LDS Conference April 1971 – A Rebuke from President Harold B. Lee and Debunking the Iron Rod vs Liahona Taxonomy

In this week’s installment of our ongoing series reading sermons from past General Conferences of the Church of Jesus Christ of Latter-day Saints, we are looking at the Sunday Afternoon Session of the April 1971 conference. Posts by other bloggers on this session will be included at the end. A useful index of all of the posts by all of the bloggers in this series can be found here.


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Among dissident members of the church, this particular session of conference is somewhat famous, or perhaps more accurately infamous. Or at least it ought to be. In 1967 Richard Poll, a BYU professor, published a talk he had given in sacrament meeting, in which he characterized members of the church as either “Iron Rod” members or “Liahona” members.  The published talk is still quite popular in certain circles. I have seen it cited many times, even in the last decade.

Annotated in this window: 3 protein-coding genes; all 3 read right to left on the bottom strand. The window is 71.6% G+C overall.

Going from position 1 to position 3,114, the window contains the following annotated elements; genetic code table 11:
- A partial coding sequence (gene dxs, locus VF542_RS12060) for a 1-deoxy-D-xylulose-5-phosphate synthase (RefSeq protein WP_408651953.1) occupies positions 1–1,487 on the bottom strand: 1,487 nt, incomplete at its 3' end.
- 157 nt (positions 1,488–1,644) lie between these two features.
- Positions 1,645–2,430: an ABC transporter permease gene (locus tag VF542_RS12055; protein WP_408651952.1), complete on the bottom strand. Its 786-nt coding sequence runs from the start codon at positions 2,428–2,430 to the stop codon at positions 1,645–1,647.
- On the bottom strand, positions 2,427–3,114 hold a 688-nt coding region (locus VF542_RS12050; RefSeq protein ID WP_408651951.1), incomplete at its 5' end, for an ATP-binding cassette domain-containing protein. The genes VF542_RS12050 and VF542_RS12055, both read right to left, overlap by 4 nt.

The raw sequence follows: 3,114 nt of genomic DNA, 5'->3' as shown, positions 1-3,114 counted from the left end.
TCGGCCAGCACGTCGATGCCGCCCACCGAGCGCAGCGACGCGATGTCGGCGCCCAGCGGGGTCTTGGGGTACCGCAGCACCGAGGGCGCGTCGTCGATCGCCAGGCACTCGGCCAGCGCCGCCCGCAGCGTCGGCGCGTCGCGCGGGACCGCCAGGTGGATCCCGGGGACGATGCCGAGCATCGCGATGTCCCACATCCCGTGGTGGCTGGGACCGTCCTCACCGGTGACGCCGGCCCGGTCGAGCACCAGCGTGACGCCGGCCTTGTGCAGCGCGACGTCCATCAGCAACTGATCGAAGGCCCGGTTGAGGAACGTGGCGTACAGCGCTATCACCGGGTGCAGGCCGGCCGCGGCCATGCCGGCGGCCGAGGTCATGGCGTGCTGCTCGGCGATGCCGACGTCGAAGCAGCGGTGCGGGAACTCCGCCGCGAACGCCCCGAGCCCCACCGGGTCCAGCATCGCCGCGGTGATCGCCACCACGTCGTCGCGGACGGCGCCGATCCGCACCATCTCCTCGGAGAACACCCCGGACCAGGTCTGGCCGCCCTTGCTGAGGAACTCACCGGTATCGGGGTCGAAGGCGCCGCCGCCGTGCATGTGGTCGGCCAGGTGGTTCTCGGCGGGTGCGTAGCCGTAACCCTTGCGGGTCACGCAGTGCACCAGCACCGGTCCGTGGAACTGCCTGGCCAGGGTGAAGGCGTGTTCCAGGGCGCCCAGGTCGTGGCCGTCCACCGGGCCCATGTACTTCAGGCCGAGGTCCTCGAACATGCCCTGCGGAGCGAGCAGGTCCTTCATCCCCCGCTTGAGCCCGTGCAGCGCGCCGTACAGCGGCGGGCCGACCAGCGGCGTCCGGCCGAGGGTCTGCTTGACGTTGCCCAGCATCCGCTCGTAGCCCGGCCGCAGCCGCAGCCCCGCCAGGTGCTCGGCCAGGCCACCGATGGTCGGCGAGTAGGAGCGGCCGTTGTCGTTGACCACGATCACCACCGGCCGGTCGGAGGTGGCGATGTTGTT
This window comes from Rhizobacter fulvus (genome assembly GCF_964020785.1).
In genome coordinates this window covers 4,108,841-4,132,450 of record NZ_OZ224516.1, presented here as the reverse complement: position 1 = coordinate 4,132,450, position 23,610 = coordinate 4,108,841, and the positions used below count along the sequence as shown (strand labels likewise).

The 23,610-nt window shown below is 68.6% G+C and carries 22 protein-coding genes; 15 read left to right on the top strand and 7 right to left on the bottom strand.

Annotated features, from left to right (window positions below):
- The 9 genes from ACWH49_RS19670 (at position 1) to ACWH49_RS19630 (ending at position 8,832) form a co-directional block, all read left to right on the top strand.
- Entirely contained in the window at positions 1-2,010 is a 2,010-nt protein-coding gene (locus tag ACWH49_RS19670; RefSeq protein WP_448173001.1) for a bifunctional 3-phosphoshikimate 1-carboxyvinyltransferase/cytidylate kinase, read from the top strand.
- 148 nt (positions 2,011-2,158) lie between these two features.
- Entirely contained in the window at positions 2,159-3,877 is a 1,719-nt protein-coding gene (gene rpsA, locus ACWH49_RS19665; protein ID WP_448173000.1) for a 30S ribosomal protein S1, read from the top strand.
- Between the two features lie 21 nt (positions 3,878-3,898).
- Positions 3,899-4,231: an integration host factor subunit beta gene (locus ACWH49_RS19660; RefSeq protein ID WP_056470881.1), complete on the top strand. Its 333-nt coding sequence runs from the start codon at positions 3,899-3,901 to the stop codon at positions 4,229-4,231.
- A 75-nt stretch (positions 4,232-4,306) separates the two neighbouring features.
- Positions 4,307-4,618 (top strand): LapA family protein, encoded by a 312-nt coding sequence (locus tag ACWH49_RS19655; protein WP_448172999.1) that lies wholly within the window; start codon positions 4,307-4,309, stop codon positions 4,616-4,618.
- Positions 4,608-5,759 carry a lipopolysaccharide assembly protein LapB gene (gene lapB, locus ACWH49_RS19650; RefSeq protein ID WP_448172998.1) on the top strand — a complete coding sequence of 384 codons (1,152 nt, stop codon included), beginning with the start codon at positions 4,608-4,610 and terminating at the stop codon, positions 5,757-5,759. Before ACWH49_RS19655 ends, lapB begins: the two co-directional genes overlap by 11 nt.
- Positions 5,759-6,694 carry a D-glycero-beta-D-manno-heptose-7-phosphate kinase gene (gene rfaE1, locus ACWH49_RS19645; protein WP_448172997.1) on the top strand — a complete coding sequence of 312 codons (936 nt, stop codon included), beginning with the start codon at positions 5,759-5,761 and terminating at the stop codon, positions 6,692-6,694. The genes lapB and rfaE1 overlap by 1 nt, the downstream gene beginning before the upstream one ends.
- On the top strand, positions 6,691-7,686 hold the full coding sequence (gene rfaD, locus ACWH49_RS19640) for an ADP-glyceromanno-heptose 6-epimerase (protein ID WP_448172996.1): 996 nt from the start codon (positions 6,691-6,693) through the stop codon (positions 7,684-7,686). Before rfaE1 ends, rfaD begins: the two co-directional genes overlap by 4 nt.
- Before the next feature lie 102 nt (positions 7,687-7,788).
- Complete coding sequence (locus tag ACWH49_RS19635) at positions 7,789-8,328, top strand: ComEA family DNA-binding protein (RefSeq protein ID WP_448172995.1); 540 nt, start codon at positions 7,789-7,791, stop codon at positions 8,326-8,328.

For anyone who is not familiar with these terms, “Iron Rod” is derived from a metaphorical vision recounted in the Book of Mormon by the prophet Lehi, in which he saw an iron rod or handrail that guided people along a path through a dark and dangerous landscape to the tree of life, with pure and delicious fruit. The term “Liahona” is also from the Book of Mormon and is the name of a compass-like instrument that God provided to Lehi and his family to guide them as they traveled in the wilderness to a new land.

Brother Poll explained his taxonomy like this: